Surveying the Latina theatre movement in the United States since the 1980s, this book brings together contemporary plays and performance pieces by various Latina playwrights. The editors provide historical context as well as a short biography, production history, and artistic statement from each playwright.
Author: Chair Department of German and Russian Wolfgang Mieder
Publisher: Univ of Wisconsin Press
Category: Social Science
Demonstrates how proverbs and to a lesser extent proverbial expressions, have played a significant role in political life during the 20th century. Takes as major examples the speeches and writings of Adolf Hitler, Winston Churchill, and Harry Truman to show how proverbs can be brought into the service of most any ideology. Also traces the use of proverbs and their cartoon analogues during the five decades of Cold War propaganda, and proverbial slurs against Native Americans and Asian Americans. Paper edition (unseen), $19.95. Annotation copyrighted by Book News, Inc., Portland, OR
History by Paul F. Boller Jr. Emeritus Professor of History Texas Christian University
Author: Paul F. Boller Jr. Emeritus Professor of History Texas Christian University
Publisher: Oxford University Press, USA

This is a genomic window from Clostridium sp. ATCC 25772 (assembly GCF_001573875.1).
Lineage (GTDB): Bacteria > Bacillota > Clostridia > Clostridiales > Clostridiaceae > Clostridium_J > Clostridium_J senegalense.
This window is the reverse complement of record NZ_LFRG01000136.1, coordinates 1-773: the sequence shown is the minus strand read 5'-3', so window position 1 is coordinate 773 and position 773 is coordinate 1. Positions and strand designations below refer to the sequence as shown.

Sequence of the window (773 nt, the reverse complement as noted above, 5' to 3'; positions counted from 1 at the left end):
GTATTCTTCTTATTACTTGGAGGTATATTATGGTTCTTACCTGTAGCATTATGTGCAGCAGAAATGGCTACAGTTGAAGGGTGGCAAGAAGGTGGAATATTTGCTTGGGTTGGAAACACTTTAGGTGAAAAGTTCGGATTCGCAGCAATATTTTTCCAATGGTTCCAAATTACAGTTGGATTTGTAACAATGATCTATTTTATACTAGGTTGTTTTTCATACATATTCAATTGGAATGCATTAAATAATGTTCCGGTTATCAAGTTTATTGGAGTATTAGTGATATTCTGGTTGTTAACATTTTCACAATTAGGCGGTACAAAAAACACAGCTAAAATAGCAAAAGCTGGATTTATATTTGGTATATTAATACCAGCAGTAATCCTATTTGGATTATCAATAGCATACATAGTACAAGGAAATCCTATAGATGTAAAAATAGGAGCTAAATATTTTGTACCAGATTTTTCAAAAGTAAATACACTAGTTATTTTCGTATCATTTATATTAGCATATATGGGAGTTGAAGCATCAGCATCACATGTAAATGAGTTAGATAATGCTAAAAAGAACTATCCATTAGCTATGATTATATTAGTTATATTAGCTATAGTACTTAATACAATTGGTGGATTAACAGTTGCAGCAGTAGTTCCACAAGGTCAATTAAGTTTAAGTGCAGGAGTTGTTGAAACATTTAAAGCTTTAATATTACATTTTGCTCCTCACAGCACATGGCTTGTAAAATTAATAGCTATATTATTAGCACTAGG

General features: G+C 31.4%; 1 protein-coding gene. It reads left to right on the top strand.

Abraham Lincoln never said, "You cannot fool all the people all the time." Thomas Jefferson never said, "That government is best which governs least." And Horace Greeley never said, "Go west, young man." In They Never Said It, Paul Boller, Jr., and John George examine hundreds of misquotations, incorrect attributions, and blatant fabrications, outlining the origins of the quotes and revealing why they should be consigned to the historical trashcan. Many of the misquotes are quite harmless. Some are inadvertent misquotes that have become popular (Shakespeare actually said, "The best part of valor is discretion"), others, the inventions of reporters embellishing a story (Franklin Roosevelt never opened a speech to a DAR group with the salutation, "My fellow immigrants"). But some of the quotes, such as Charles Darwin's supposed deathbed recantation of evolution, are blatantly dishonest and falsify the historical record. And others are chillingly vicious, filled with virulent racial and religious prejudices that completely distort the views of the person supposedly quoted and spread distrust and hatred among the gullible. These include the forged remarks attributed to Benjamin Franklin that Jews should be excluded from America, and the fabricated condemnation of Catholics attributed to Lincoln. An entertaining and yet thought-provoking book, They Never Said It sorts out a great deal of history and sets it right, going beyond a mere catalog of popular misconceptions to reveal how conservatives and liberals, atheists and evangelists, all have at times twisted and even invented the words of eminent figures to promote their own ends. It is the ultimate debunking reference, a perfect complement to handbooks of quotations.